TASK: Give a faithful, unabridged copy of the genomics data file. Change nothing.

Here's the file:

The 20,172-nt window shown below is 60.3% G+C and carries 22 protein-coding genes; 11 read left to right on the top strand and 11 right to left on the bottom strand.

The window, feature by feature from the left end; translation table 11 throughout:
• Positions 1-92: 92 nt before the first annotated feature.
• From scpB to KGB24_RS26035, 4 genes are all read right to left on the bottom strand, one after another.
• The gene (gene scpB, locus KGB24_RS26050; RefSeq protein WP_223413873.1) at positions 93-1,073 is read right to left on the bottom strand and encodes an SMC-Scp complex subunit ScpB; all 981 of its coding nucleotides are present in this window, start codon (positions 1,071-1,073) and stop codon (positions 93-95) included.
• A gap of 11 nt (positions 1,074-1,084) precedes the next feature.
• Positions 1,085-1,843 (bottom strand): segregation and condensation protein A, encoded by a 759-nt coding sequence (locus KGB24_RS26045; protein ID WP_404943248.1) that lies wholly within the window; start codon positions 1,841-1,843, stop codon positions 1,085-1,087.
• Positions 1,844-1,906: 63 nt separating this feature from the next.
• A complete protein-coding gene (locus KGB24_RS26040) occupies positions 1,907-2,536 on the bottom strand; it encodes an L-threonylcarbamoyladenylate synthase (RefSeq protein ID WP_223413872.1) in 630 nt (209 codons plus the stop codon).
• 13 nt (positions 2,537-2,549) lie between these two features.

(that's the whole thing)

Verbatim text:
The 20,172-nt window shown below is 60.3% G+C and carries 22 protein-coding genes; 11 read left to right on the top strand and 11 right to left on the bottom strand.

The window, feature by feature from the left end; translation table 11 throughout:
• Positions 1-92: 92 nt before the first annotated feature.
• From scpB to KGB24_RS26035, 4 genes are all read right to left on the bottom strand, one after another.
• The gene (gene scpB, locus KGB24_RS26050; RefSeq protein WP_223413873.1) at positions 93-1,073 is read right to left on the bottom strand and encodes an SMC-Scp complex subunit ScpB; all 981 of its coding nucleotides are present in this window, start codon (positions 1,071-1,073) and stop codon (positions 93-95) included.
• A gap of 11 nt (positions 1,074-1,084) precedes the next feature.
• Positions 1,085-1,843 (bottom strand): segregation and condensation protein A, encoded by a 759-nt coding sequence (locus KGB24_RS26045; protein ID WP_404943248.1) that lies wholly within the window; start codon positions 1,841-1,843, stop codon positions 1,085-1,087.
• Positions 1,844-1,906: 63 nt separating this feature from the next.
• A complete protein-coding gene (locus KGB24_RS26040) occupies positions 1,907-2,536 on the bottom strand; it encodes an L-threonylcarbamoyladenylate synthase (RefSeq protein ID WP_223413872.1) in 630 nt (209 codons plus the stop codon).
• 13 nt (positions 2,537-2,549) lie between these two features.